The hope that computer technology will save the Democratic Party, as claimed by newly elected National Chairman Charles T. Manatt, looked forlorn Feb. 26 when Manatt, suddenly confronted by what has ravaged his party the past decade, blinked.
Mayor Richard Hatcher of Gary, Ind., leader of the black caucus, threatened a black walkout from the Democratic National Committee meeting unless his demands were met. That continued a decade of "mau-mauing" by black Democrats claiming "racism." But something new was added: what appeared to be anti-Semitic overtones weakening the flimsy bonds holding the Democratic coalition together.
When Manatt did not tell Hatcher to go ahead and walk, he perpetuated his party as a loose confederation of mutually hostile caucuses of blacks, women, Jews, Hispanics and others. Computers were cited by Manatt in his successful campaign for chairman as the answer to Republican superiority in fund-raising and campaign organization. But what ails the Democrats cannot be cured by computers.
What ails the Democrats stems from the quota system started in 1972. Democratic politicians now regard themselves as caucus members first, party members second. So divided, they have trouble focusing on a unified Democratic response to Reaganism.
Dick Hatcher, soft-spoken and urbane, has been part of the problem since his election as mayor of Gary in 1967 at age 33. In 1974, at the Democratic Party's first midterm convention in Kansas City, he branded an anti-quota provision in the party charter as "racist." If not removed, said Hatcher, blacks will walk out. Althoughh then-national chairman Robert Strauss wanted to call his bluff and risk the consequences, other party leaders did not. They forced a surrender.
More than six years later in Manatt's suite at the Sheraton-Washington Hotel, Hatcher was back at the old stand. He had just ousted Detroit's Mayor Coleman Young as chairman of the black caucus and was demanding that 10 blacks be kept as at-large members of the national committee; Young had accepted eight so that Manatt could add two labor members.
What's more, Hatcher had fingered two specific at-large candidates to be replaced by blacks: former state chairman Ann Campbell of New Jersey and Mark Siegel of Maryland, formerly executive director of the national committee. Both are indisputably liberals. Siegel supported Sen. Edward Kennedy last year; Campbell's credentials go back to George McGovern in 1972.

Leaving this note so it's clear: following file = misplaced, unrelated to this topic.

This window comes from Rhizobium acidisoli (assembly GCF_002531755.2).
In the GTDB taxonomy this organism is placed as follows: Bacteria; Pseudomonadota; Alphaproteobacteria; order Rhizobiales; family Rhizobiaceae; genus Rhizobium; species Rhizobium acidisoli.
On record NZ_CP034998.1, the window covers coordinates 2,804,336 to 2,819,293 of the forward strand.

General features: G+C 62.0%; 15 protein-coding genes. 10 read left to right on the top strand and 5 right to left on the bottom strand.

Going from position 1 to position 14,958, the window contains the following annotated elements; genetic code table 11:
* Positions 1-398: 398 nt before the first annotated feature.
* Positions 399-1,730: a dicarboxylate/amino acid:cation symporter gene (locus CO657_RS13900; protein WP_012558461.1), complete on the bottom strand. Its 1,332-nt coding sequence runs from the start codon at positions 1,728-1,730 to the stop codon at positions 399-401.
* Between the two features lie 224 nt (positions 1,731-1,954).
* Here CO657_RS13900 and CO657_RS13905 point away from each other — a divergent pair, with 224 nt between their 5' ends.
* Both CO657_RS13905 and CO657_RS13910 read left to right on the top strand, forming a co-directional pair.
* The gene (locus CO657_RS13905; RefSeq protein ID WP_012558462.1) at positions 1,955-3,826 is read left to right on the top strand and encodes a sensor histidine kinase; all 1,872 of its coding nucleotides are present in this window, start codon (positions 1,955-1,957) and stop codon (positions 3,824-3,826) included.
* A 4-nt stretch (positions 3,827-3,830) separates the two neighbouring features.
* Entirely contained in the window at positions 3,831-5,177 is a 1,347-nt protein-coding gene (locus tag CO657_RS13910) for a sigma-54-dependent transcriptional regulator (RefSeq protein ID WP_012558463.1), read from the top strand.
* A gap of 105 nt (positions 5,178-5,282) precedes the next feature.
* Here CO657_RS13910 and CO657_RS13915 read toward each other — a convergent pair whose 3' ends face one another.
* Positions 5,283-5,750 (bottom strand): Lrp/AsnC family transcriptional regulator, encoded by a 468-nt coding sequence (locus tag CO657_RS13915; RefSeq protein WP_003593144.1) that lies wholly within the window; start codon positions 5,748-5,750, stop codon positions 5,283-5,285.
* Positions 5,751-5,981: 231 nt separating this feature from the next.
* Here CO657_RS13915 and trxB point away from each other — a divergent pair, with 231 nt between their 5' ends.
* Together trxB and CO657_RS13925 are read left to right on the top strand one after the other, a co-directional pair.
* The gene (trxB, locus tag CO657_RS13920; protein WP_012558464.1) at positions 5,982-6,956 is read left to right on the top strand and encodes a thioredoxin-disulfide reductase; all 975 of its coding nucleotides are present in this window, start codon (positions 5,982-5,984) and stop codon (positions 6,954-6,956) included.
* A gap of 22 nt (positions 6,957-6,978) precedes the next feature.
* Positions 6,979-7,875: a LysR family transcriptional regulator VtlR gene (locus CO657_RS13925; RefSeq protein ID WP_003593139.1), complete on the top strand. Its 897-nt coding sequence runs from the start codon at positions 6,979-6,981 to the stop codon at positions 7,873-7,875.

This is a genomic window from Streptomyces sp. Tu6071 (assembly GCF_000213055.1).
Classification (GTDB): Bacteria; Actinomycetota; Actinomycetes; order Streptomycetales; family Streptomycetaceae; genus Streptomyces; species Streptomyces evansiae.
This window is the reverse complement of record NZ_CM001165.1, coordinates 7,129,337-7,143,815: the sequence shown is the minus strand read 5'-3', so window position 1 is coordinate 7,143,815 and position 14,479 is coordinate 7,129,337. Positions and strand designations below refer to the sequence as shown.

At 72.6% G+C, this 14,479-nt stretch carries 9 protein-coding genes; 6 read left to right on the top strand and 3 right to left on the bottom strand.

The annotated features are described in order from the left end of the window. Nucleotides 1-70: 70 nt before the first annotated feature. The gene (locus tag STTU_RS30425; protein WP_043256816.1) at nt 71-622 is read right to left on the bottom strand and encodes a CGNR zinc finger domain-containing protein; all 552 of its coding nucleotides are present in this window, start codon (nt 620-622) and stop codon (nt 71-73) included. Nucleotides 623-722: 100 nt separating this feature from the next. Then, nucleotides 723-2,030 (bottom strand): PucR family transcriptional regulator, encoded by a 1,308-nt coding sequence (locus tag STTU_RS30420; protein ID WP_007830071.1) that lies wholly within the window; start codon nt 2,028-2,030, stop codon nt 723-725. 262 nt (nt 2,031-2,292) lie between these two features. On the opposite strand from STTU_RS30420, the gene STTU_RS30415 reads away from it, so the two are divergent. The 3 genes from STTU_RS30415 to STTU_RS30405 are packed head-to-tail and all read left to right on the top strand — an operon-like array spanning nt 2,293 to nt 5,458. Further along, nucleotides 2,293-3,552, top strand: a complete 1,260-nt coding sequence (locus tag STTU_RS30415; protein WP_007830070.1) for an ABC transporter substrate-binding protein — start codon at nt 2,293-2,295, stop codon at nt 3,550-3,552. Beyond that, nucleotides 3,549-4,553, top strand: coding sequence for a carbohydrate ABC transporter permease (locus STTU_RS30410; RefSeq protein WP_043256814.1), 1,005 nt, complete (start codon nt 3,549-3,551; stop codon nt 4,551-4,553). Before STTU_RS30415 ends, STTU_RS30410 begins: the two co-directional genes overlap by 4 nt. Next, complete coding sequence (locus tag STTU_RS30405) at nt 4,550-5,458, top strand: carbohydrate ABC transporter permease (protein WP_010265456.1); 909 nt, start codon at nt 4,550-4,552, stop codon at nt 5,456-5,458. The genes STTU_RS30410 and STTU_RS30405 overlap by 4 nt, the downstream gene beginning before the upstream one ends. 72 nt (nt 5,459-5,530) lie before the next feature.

Their sin appears to have been opposition to quotas. In the meeting with Manatt, Hatcher called Siegel a "racist." Besides, the mayor made clear, he could not support anybody who quit Jimmy Carter's White House staff out of support for Israel, as Siegel had. Hatcher and his blacks would walk out if they did not get their way.
Manatt might have been justified in telling the mayor to be gone, after informing him that Jewish-black fratricide had no place in the party of the New Deal. But that is not the way of today's Democratic leaders and certainly not of Chuck Manatt.
Born and reared in Iowa and now a self-made millionaire lawyer-banker in Los Angeles at age 45, Manatt abhors confrontational politics. Elected California state Democratic chairman in 1971 as a non-ideological technician, he has survived in the maelstrom of California and national politics by coolly avoiding intraparty warfare and promoting conciliation. On the eve of his greatest political triumph, Manatt was not about to deviate from form.
He approached Siegel, who was working the floor for him at the committee meeting, with this proposition: Would he and Campbell withdraw their candidates today if appointed slots on the committee could be found for them tomorrow? Under no conditions, Siegel replied; if he withdrew today, there would be no tomorrow.
Other voices in the party angrily intervened. Georgia's state Chairman Marjorie Thurman warned that 55 state chairmen would walk out if Campbell and Siegel were thrown overboard. AFL-CIO officials backed her. Teddy Kennedy risked black wrath by telephoning committee members in Siegel's behalf. So Hatcher was promised his two black seats the next day by appointment, and he did not walk.
"Dick Hatcher's just not a team player, not a party man," one Democratic old pro explained to us. Why, then, on Feb. 27 was he elected deputy chairman of the Democratic National Committee? Why is that deputy chairmanship reserved for blacks as two others are reserved for Hispanics and women? What good do all these special causes do for the party? h
Few Democrats question these intricate arrangements not even dreamed of a decade ago. Manatt does not ask. When he let Mayor Hatcher's attack on Siegel go unanswered, the new chairman showed no stomach for turning a loose confederation of caucuses into a working coalition capable of national leadership.